[Numpy-discussion] DVCS at PyCon

josef.pktd@gmai... josef.pktd@gmai...
Fri Apr 10 20:30:52 CDT 2009

On Fri, Apr 10, 2009 at 5:47 PM, Matthew Brett <matthew.brett@gmail.com> wrote:
> Hi,
> I enjoyed this quote from http://www.eecs.harvard.edu/~cduan/technical/git/
> Summary: You can only really use Git if you understand how Git works.
> "When I first started using Git, I read plenty of tutorials, as well
> as the user manual. Though I picked up the basic usage patterns and
> commands, I never felt like I grasped what was going on “under the
> hood”, so to speak. Frequently this resulted in cryptic error
> messages, caused by my random guessing at the right command to use at
> a given time. These difficulties worsened as I began to need more
> advanced (and less well documented) features.
> After a few months, I started to understand those under-the-hood
> concepts. Once I did, suddenly everything made sense. I could
> understand the manual pages and perform all sorts of source control
> tasks. Everything that seemed so cryptic and obscure now was perfectly
> clear.
> Understanding Git
> The conclusion I draw from this is that you can only really use Git if
> you understand how Git works. Merely memorizing which commands you
> should run at what times will work in the short run, but it’s only a
> matter of time before you get stuck or, worse, break something."

break something:

I updated my eclipse so I can try out the git eclipse plugin. Except
for a description how to clone a github repository and push back to
it, I didn't find much information on the internet.

cloning from a remote repository (pymvpa), setting it up for local
version control in eclipse and converting to a pydev project went very
easily. Creating local branches and a clone in a parallel directory
tree also worked.

>From then on its working mostly blind. Working with branches in one
repository doesn't clearly indicate which branch I'm in and which
branch my files belong to. `checkout` doesn't appear to change the
visible files on the hard drive as with the command line, switching a
branch with `reset` can be soft, mixed or hard. `hard` changes the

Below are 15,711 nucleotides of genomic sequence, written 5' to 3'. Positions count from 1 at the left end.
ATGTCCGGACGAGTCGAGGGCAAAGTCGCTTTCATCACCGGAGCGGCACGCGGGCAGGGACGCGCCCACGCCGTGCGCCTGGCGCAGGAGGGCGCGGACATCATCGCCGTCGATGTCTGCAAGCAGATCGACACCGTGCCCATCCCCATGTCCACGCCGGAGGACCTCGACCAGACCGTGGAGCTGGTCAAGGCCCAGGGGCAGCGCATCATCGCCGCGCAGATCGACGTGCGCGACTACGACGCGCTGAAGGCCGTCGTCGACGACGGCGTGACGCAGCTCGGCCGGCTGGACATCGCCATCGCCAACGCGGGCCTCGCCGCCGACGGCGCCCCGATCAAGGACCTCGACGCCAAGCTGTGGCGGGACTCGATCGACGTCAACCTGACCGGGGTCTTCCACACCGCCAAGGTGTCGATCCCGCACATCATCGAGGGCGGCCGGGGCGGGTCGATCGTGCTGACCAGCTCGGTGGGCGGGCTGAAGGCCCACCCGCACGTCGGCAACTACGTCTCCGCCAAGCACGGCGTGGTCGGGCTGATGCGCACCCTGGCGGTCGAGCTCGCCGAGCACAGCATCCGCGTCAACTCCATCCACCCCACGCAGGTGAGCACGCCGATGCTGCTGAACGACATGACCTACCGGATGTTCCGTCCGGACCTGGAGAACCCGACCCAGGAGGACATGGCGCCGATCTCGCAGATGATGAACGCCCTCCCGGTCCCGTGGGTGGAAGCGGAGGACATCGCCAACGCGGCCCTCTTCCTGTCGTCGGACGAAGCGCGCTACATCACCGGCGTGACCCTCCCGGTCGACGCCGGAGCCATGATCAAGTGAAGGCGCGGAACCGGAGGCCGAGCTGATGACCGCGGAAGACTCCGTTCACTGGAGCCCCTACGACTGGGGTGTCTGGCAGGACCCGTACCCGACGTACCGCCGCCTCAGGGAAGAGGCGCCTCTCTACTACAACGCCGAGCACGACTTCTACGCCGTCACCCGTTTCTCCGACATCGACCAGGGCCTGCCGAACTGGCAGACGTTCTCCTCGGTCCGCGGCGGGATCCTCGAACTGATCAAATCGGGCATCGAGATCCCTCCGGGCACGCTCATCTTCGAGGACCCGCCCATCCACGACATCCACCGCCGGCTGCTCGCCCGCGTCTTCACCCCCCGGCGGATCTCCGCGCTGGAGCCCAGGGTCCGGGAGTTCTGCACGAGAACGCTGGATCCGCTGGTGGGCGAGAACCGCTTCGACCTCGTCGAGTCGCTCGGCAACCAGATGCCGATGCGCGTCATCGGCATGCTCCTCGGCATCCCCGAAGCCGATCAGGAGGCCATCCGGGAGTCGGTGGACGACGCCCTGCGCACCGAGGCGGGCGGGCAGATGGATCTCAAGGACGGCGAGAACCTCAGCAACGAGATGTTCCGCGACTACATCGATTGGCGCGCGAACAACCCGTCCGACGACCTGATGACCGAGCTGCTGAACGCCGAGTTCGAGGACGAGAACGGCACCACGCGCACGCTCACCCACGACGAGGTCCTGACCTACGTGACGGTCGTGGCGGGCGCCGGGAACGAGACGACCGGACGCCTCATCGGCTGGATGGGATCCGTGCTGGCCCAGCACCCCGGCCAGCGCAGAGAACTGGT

files with a warning that all edits will be overwritten, but it
doesn't tell whether there are any uncommitted changes in files.

Fetching between clones seemed to work, there are still some things
that I need to figure out, it wasn't always clear whether my commits
actually happened or not. But finally with switching around, I managed
to get a "circular reference" in my clone, and now I cannot access it
as git repository any more. On the command line, git says this is not
a repository. So I guess it's gone with all the changes that are not
currently on the file system.

I still miss a git directory browser with status information for each
file, and I still didn't manage to get diffs between branches or
clones. I can fetch or push, but I cannot see directly what it is that
I'm pulling or pushing, except maybe a long alphanumeric status code.

Without a help file, I wasn't sure what I was doing, but, for sure,
git eclipse is not foolproof and not very self-explanatory.

For someone used to a real and not a virtual file system, I will, for
now, stay away from saving any of my edits in branches, that might
disappear when I make a mistake. And both git gui and the eclipse
plugin seem to require still some work before they are really useful,
unless there are some working examples and recipes to proof my
impression wrong.
But from the webpages of the gui and eclipse plugin, there seems to be
currently a lot of work going on.

Simple cloning from and committing to a real remote repository seems
to work easily enough, but then there isn't much reason to switch away
from svn, if maintaining several local branches is a risky pain.

So for users who don't "get it", the branch system of bazar and
mercurial is a lot more intuitive than git.


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